Project Director, The Nippon Foundation-GEBCO Seabed 2030 Project
Beneath the ocean’s surface lies a world vital for our planet’s future. But to navigate these waters, we must first map them with what is known as bathymetry.
A canvas of biodiversity lies hidden beneath the ocean’s surface. It’s a world shrouded in mystery, challenged by marine pollution, overfishing and degradation. As we explore solutions to these problems, we are missing fundamental information — a complete seabed map. From determining the ocean’s depths to unveiling the intricacies of undersea landscapes, bathymetry plays a crucial role in ocean health and sustainability.
Bathymetry discovers unseen depths and opportunities
Our understanding of the relationship between marine species and their habitat can be greatly enhanced through the lens of seabed mapping (bathymetry). Maps of the ocean floor can identify biodiversity hotspots such as seamounts — regions of abundant marine life.
Having such data readily available paves the way for responsible fishing practices and guides the establishment of marine protected areas. For the growing field of aquaculture, seabed mapping acts as a compass, directing operations to suitable sites that strike a balance between productivity and minimal ecological disturbance.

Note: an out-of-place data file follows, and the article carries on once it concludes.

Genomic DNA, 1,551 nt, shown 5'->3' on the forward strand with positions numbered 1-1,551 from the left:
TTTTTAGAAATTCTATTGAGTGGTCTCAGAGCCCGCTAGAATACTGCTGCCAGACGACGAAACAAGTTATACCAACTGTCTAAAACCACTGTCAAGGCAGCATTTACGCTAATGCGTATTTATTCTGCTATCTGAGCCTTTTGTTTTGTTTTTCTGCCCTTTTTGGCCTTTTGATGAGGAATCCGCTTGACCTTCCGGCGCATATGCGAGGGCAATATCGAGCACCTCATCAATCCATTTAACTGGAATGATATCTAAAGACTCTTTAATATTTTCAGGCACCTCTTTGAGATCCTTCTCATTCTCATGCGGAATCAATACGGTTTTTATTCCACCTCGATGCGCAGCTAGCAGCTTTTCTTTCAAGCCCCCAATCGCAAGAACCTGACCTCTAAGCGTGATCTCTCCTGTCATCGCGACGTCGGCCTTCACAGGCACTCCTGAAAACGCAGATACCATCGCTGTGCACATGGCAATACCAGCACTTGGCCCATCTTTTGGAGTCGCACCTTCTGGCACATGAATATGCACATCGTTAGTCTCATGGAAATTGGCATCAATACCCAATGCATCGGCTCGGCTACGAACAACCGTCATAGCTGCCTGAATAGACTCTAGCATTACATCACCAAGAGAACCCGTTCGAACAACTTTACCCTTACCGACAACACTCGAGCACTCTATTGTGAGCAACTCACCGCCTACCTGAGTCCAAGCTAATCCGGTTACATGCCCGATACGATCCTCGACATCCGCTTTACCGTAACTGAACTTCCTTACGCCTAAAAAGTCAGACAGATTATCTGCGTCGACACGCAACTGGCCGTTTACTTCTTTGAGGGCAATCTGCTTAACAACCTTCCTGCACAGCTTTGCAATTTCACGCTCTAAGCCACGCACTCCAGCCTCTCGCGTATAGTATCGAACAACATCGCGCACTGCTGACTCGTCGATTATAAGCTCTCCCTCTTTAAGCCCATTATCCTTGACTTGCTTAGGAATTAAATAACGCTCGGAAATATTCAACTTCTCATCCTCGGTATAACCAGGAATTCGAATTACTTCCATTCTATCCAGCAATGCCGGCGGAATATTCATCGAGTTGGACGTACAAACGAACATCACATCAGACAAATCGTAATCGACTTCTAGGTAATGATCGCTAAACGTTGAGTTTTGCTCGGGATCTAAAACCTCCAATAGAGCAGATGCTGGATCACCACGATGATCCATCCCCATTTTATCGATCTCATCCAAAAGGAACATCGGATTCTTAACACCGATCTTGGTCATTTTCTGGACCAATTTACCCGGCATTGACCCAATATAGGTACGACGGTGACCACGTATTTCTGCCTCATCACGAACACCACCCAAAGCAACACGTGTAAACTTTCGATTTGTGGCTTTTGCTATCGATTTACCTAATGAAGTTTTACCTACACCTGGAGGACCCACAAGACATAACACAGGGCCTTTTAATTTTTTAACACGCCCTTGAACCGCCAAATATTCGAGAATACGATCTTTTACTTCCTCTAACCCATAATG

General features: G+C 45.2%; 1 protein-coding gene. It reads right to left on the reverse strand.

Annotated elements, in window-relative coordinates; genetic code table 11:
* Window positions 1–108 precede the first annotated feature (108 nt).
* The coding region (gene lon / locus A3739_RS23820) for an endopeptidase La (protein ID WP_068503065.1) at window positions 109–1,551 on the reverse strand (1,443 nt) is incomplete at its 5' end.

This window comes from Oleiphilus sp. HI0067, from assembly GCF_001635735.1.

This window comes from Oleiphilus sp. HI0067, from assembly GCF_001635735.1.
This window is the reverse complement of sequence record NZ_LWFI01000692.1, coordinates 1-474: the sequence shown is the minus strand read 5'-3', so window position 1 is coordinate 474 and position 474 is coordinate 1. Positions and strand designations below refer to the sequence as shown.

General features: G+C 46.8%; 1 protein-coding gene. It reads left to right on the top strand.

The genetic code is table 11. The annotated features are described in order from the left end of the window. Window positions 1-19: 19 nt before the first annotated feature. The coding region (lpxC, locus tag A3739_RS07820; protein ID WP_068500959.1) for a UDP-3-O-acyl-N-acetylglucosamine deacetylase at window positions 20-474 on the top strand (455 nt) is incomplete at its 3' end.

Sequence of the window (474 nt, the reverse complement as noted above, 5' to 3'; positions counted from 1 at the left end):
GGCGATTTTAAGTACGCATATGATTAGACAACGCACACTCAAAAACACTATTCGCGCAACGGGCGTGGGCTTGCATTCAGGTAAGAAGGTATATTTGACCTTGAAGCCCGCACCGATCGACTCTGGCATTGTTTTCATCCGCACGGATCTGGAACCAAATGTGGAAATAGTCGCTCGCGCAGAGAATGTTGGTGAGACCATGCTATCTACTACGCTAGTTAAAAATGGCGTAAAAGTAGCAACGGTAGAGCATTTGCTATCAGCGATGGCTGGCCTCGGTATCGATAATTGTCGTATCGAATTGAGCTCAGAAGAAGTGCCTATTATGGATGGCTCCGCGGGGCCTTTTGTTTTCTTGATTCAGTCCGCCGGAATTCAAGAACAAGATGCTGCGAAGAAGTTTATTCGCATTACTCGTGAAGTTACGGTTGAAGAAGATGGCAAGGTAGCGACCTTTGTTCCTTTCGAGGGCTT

In the fight against marine pollution, particularly plastic litter, seabed mapping supports mitigation efforts. The journey of litter across oceans is complex, governed by various factors, including the ocean floor’s shape. Bathymetry data, by improving the accuracy of ocean current modelling, helps predict marine litter transport and identify litter accumulation hotspots.
In the fight against marine pollution,
particularly plastic litter, seabed
mapping supports mitigation efforts.
Mapping the path forward
As we journey further into the blue, our understanding and management of the oceanic world hinge on the maps we create. Yet, despite covering 70% of the earth’s surface, only a quarter of the world’s ocean floor has been mapped to date.
The Nippon Foundation-GEBCO Seabed 2030 Project aims to map the entire seabed by 2030, but it’s a goal we can’t reach without the collective efforts of global stakeholders. This includes international bodies, research institutions and the public who, by using small devices to gather data or raise awareness within their communities, can join us on this mission.
Seabed mapping may not hold all the answers, but it certainly sketches a more hopeful future for the ocean and, in turn, all life on Earth. We must embrace this tool and venture deeper — together.